Talks On U.S.-Iraq Security Pact Hit 'Dead End'

Talks On U.S.-Iraq Security Pact Hit 'Dead End'
June 14th, 2008  
Team Infidel

Topic: Talks On U.S.-Iraq Security Pact Hit 'Dead End'

Talks On U.S.-Iraq Security Pact Hit 'Dead End'
Wall Street Journal
June 14, 2008
Pg. 6
Deal to Set Terms For Troop Presence As Mandate Lapses
By Gina Chon
BAGHDAD -- Negotiations on a new security deal between the U.S. and Iraq have reached a dead end, according to Iraqi Prime Minister Nouri al-Maliki, complicating already contentious plans to renew the legal grounding for the U.S. troop presence.
Mr. Maliki made his remarks during a visit to Amman, Jordan, adding that a compromise could still be reached but any agreement that infringes upon Iraq's sovereignty will be rejected. The agreement will establish a framework under which the U.S. will operate in Iraq after a United Nations mandate expires at the end of this year.
His strong statements regarding the talks come a week after he visited Iran, which has been vocal in its opposition to the agreement. Iran's supreme leader, Ayatollah Ali Khamenei, cautioned Mr. Maliki that the pact will threaten Iraq's sovereignty and called on its neighbor to reject it. In Tehran, Mr. Maliki sought to assure Iranian leaders that the agreement won't be used by the U.S. to launch an attack against Iran from Iraq.
However, Americans remain optimistic that a last-minute deal will be reached. Ambassador David Satterfield, the U.S. State Department's Iraq coordinator, who is in town for the negotiations, said that despite a chorus of opposition expressed by Iraqi politicians in recent days, Iraq's leaders involved in the talks have told him that a resolution is possible. "One fundamental premise of these talks is the complete respect for Iraq's sovereignty," Mr. Satterfield said. "These are not negotiations based on pressure."
Addressing the comments made by Iran regarding the security-agreement talks, Mr. Satterfield added that "all states" should respect Iraq's sovereignty and not make Iraq a forum for "other conflicts."
One U.S. military official in Baghdad said there is a two-week window to start making progress on negotiations on the state of forces agreement, or SOFA. The official said the U.S. negotiators couldn't wait too long because they didn't want to arrive at the end of the year with no formal authority to operate inside Iraq when the U.N. mandate expires.
"The first of July is a mark on the wall," said the official.
The official also charged Iran with spreading disinformation in an effort to undermine the talks. He said Iran has used its media to push the idea that Washington is seeking permanent bases in Iraq and wants to use Iraq as a launching pad to attack Iran.
Another senior U.S. official said Mr. Maliki's comments were "a hard one for us to read" and could represent posturing for domestic consumption. The discord over the security-agreement talks is flaring up in advance of Iraq's coming provincial elections, likely to take place in November, and parties from all sectarian backgrounds are vying to burnish their nationalist credentials before the vote. The current dispute gives them an easy way to do so.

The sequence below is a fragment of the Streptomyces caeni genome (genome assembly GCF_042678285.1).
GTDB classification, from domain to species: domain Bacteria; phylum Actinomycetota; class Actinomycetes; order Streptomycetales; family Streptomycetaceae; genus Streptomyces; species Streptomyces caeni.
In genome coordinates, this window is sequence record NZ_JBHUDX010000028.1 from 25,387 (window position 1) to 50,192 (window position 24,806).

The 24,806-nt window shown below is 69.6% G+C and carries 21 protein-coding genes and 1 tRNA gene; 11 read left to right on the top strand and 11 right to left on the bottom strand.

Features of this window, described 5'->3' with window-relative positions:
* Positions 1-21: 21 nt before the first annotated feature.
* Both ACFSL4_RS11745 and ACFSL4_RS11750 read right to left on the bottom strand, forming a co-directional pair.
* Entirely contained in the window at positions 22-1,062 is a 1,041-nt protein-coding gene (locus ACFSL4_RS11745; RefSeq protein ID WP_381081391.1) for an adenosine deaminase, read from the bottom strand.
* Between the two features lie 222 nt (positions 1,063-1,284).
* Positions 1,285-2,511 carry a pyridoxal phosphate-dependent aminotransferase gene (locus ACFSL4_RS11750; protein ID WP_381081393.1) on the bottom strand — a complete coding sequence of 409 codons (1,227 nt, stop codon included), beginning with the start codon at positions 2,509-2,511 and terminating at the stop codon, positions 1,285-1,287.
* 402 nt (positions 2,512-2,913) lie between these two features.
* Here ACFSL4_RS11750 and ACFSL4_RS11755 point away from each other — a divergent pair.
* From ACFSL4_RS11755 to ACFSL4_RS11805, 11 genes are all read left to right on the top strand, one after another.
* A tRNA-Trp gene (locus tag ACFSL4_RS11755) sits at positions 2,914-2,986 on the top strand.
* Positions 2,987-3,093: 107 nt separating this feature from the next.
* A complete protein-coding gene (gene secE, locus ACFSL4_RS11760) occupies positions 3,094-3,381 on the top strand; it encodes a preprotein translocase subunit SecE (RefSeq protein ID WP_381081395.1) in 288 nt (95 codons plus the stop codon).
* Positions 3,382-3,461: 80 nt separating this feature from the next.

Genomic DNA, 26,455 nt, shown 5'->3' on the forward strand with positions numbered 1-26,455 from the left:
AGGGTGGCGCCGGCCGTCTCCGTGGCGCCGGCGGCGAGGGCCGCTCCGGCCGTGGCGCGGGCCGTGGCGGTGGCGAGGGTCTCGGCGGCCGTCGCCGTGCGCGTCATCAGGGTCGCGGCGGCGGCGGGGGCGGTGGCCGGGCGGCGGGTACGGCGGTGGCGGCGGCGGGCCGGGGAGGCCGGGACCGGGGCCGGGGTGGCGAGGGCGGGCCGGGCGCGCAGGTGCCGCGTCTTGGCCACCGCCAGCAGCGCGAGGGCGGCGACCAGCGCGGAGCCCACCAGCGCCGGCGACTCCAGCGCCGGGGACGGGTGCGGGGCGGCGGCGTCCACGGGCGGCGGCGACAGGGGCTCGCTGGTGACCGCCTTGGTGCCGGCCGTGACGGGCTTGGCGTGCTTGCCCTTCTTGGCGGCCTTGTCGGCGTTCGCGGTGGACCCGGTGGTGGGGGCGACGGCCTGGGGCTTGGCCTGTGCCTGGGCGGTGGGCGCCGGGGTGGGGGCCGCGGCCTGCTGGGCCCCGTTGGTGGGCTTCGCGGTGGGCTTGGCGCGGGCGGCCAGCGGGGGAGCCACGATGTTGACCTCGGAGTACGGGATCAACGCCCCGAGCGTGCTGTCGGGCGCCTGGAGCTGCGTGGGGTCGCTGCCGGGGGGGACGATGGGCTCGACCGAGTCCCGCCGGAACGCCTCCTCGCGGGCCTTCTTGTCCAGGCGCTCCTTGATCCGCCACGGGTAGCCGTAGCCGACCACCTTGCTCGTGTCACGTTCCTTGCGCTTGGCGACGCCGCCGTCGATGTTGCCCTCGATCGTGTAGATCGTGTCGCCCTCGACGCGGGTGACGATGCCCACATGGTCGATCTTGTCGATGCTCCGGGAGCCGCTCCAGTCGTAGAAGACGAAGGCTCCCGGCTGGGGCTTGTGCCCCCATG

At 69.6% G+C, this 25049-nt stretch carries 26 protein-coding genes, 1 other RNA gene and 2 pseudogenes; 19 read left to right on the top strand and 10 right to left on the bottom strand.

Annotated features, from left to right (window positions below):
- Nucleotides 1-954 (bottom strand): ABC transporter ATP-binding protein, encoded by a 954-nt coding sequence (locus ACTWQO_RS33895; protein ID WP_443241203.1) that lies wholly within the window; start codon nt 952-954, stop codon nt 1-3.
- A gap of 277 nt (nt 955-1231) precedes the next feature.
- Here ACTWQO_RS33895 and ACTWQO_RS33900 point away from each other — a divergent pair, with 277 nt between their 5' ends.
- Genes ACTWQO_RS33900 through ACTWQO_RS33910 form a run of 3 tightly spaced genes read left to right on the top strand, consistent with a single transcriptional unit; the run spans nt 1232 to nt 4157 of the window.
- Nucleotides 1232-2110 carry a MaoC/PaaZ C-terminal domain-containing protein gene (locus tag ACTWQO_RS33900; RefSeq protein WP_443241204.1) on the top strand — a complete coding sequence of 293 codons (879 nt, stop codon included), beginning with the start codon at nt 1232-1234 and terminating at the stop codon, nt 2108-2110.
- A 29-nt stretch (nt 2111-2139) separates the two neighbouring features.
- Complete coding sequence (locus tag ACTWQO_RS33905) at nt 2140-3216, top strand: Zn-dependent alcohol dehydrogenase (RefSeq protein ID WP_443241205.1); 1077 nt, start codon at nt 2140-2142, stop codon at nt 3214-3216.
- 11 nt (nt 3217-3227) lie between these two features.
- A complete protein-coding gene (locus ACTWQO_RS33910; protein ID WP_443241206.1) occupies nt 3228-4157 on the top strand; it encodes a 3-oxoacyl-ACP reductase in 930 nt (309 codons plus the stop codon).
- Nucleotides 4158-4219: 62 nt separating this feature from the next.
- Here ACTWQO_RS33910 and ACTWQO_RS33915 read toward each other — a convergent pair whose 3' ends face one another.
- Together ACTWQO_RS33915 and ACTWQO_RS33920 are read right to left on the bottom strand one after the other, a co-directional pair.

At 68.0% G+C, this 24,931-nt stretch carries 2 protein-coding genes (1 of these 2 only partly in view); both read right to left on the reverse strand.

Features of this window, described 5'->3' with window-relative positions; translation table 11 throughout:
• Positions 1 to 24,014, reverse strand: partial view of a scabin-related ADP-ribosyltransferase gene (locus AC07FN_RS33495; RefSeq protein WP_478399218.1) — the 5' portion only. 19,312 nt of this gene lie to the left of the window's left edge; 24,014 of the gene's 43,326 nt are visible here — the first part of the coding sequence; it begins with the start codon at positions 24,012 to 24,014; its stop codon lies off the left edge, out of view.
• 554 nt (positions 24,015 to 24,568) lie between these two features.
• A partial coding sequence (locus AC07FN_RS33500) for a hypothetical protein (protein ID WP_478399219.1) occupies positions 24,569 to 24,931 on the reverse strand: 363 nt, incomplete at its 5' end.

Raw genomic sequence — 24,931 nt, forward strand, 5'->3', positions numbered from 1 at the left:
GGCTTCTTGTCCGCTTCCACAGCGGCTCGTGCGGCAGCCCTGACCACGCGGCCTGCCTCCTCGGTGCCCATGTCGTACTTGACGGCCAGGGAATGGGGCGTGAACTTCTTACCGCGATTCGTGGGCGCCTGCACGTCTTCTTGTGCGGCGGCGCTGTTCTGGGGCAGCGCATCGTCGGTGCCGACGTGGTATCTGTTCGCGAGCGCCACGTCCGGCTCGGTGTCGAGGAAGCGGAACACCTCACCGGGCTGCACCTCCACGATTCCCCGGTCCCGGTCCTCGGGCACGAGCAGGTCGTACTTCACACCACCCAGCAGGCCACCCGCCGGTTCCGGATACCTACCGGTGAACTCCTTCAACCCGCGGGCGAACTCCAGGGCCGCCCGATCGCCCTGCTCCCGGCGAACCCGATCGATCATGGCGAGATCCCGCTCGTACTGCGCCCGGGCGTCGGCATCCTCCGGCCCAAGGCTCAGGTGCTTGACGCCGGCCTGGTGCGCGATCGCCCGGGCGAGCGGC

This U.S. official added that President Bush and Prime Minister Maliki see eye-to-eye on what the agreement should contain and that the big differences exist between the negotiating teams that are more deeply involved in the minutia. Some of those touchy issues, such as immunity for U.S. troops, might be acceptable if the U.S. reduces the number and visibility of its planned bases.
The negotiations were the subject of Friday prayers in many mosques across Iraq, including the holy Shiite city of Karbala and the Sadr City area of Baghdad, where many followers of anti-American Shiite cleric Muqtada al-Sadr live. Sadr followers have also rallied to protest the pact.
Some of the other contentious issues that have been raised in the talks are immunity from prosecution for private security contractors operating in Iraq and what kind of notification the Iraqi government should receive regarding U.S. military operations. Control over Iraqi air space and the number of U.S. bases in Iraq have also been brought up. U.S. officials have repeatedly said they aren't seeking permanent bases in Iraq, but Iraqi officials say the U.S. wants 58 bases.
Mr. Satterfield acknowledged that the killing of 17 Iraqis by Blackwater Worldwide staffers last September has made the issue of security contractors a "sensitive" subject. Blackwater said its employees acted in self defense. Since then, the Iraqi government has been pushing for more control over security companies.
The Iraqi Parliament must approve a security agreement with the U.S. If a deal can't be reached or it is rejected by Iraqi lawmakers, the negotiating parties could ask that the U.N. mandate be extended while talks continue.
But the Bush administration has been pushing for an agreement to be reached by July 31, before the presidential elections in the U.S. The administration considers the pact to be an executive agreement that doesn't need approval from the U.S. Congress.
--Yochi Dreazen and Jay Solomon contributed to this article.

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